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Beefmaster heifers wear GPS collars that control where cattle are allowed to roam. (Photo by Carly Gump)

Don't Fence Me In

Thursday, June 10, 2021

Media Contact: Samantha Siler | Communications and Marketing Manager | 405-744-2977 | samantha.siler@okstate.edu

The long days of building and fixing fence may soon be over. Virtual fencing allows ranchers to put up fence from the comfort of their own homes.

The concept of virtual fencing first sparked an interest with Ryan Reuter and Laura Goodman about four years ago as a way to practice rotational grazing with no physical barriers.

Reuter, Oklahoma State University associate professor of animal and food sciences, researches beef cattle management and facilitates the Blue Stem Research Range where a virtual fencing pilot project is being conducted.

In the current research project, Reuter and Goodman use collars to control and track cattle behaviors
in response to virtual fencing, said Goodman, assistant professor in the
OSU Department of Natural Resource Ecology and Management.

“When the animal approaches a boundary where it’s not supposed to be, the collar will beep at the animal,” Reuter said.

Virtual fencing operates through a GPS system the cattle wear around their necks, similar to a dog collar, Reuter said.

The GPS system allows Reuter and Goodman to program the collars for where they want the cattle to graze for a certain period of time.

Cattle have responded to the sound well, Reuter said.

On occasions when the cattle do not respond to the sound, “the collar gives an electronic stimulus to encourage the animal to stay in the area it’s supposed to be in,” Reuter said.

Reuter and Goodman work with Todd Parker, director of product and programs for Vence Inc., to conduct this project. Vence Inc. provides the technology needed for Reuter and Goodman to conduct their research.

Right now, about 50 cows are being used for this project, Reuter said, and he plans to expand in the future. This technology has allowed Reuter and Goodman to come up with several ideas they hope to implement over time, he added.

Goodman would like to experiment by concentrating the cattle to certain areas of the pasture to make for grazed fire breaks, she said.

These fire breaks would protect land the cattle are grazing from wildfires without the use of heavy equipment like a bulldozer or mower, she added.

“We could create fire breaks to help control the spread of fires and protect critical structures,” Goodman said.

Virtual fencing also can keep cattle away from the sensitive areas in the pastures, like creek banks and ponds, to protect those areas from too much animal activity, Reuter said.

Kevin Wagner, OSU Oklahoma Water Resources Center director, plays an important role in this pilot project, as well.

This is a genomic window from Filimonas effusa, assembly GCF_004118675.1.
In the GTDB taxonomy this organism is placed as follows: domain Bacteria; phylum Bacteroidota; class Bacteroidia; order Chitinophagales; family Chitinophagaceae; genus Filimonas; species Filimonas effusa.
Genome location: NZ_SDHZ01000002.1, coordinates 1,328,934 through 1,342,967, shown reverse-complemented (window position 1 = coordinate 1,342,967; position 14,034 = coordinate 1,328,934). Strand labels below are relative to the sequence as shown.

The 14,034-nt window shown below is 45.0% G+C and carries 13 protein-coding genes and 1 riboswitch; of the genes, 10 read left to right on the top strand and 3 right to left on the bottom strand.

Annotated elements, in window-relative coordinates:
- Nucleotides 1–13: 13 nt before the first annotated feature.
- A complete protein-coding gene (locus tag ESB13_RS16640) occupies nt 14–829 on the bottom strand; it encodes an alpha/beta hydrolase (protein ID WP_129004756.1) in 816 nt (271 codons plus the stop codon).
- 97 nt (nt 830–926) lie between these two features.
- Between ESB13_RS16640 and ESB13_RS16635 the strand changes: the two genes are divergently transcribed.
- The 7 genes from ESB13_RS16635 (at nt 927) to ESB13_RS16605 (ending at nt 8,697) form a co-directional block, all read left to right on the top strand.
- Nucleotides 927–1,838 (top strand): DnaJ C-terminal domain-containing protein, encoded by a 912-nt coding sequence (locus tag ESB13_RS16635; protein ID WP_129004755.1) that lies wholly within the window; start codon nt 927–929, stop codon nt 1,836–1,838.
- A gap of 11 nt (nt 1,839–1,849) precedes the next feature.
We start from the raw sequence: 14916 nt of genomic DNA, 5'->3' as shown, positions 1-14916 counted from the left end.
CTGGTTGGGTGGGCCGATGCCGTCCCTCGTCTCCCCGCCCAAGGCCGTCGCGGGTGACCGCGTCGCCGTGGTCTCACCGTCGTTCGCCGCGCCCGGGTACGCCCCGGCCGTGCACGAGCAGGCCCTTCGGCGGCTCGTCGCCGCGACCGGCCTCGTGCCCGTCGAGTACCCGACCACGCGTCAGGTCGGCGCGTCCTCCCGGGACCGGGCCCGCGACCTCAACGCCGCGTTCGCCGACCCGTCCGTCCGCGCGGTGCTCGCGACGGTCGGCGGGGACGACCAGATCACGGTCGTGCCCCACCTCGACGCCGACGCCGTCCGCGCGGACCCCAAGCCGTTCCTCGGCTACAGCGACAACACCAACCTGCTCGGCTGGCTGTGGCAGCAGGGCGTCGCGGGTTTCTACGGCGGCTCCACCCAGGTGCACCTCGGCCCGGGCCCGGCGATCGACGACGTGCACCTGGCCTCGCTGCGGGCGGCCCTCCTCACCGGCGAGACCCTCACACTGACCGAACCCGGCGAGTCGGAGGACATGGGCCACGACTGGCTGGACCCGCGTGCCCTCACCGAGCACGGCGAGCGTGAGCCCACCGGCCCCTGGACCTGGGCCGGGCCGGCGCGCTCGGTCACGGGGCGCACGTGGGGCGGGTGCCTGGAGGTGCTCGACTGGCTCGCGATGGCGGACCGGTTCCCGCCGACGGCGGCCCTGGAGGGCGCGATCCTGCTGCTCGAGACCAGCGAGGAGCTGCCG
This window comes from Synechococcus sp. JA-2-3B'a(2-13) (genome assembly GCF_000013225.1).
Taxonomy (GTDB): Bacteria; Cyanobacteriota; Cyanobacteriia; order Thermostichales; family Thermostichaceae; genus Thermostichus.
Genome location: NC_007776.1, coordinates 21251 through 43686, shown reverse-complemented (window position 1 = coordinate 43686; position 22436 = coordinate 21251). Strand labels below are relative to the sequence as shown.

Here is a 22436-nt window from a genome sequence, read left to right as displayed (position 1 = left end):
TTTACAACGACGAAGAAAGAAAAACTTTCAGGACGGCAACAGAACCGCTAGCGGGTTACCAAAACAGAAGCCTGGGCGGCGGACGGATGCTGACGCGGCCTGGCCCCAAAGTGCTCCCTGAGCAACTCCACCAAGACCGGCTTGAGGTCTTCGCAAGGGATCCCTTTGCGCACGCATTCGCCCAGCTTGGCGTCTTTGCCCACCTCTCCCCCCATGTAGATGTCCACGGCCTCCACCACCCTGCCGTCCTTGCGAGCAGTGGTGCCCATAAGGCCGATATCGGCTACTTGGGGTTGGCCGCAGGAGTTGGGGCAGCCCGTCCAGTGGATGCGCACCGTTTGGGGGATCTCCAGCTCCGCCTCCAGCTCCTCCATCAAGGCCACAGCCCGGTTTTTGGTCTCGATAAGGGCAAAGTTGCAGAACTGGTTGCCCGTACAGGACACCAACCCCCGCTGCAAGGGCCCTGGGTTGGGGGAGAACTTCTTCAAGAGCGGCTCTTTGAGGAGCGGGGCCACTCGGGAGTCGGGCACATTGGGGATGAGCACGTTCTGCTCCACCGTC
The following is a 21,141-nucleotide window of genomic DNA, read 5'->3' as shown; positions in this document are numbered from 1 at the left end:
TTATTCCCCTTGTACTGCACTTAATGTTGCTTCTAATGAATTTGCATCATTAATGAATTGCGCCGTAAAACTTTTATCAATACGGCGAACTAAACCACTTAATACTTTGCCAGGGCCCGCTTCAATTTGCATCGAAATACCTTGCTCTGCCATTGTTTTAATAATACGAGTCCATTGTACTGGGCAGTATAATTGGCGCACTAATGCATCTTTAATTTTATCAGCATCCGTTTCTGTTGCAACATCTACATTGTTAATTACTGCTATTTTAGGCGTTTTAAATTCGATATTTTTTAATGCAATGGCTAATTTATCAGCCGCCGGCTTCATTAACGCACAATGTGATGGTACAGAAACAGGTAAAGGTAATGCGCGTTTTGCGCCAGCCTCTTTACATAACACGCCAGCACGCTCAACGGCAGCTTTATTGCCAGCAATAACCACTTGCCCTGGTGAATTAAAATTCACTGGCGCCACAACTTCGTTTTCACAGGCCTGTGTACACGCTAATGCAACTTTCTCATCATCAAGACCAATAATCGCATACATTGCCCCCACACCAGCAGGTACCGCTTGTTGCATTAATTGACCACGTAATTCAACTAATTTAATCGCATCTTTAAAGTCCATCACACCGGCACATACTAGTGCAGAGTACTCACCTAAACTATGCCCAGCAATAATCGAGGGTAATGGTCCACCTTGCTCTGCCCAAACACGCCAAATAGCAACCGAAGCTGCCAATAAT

Wagner received a grant from the Environmental Protection Agency to fund the next steps in the virtual fencing project.

“Putting in permanent fence to protect a riparian area can be a real issue for some landowners,” Wagner said.

Riparian areas include the banks of the river or the area between the land and any adjacent waterways, Wagner said.

Floods along with other natural disasters can take these fences out, Wagner added.

Virtual fences allow ranchers to keep their cattle where they’re supposed to be even if these disasters occur, Wagner said.

When it comes to grazing management, most ranchers use electrical wire or permanent fence to cross fence their pastures, Wagner said. This means cattle have to be physically moved from one paddock to the next, he added.

“Virtual fencing allows ranchers a hands-off approach to achieve their grazing goals,” Wagner said.

While the advantages of using a virtual fence are substantial, learning how to use this technology comes with a curve, Reuter said.

With all the technology involved, planning ahead is crucial for this project to be successful, he added.

Moving forward in the project, Reuter plans to expand not only the number of cows but also the acreage they graze, he said.

Goats may be a primary target in expanding this technology into other species, he added.

“Goats are notoriously hard to contain with physical fencing, and we would like to use them in Oklahoma to really focus on some of our invasive species of weeds,” Reuter said.

Reuter, Goodman and Wagner have high hopes for the future of this project, Wagner said.

As the project is only a year old, they plan to continue expanding their team so they can expand the research that goes along with it, Reuter said.


Story by Carly Gump, Cowboy Journal staff

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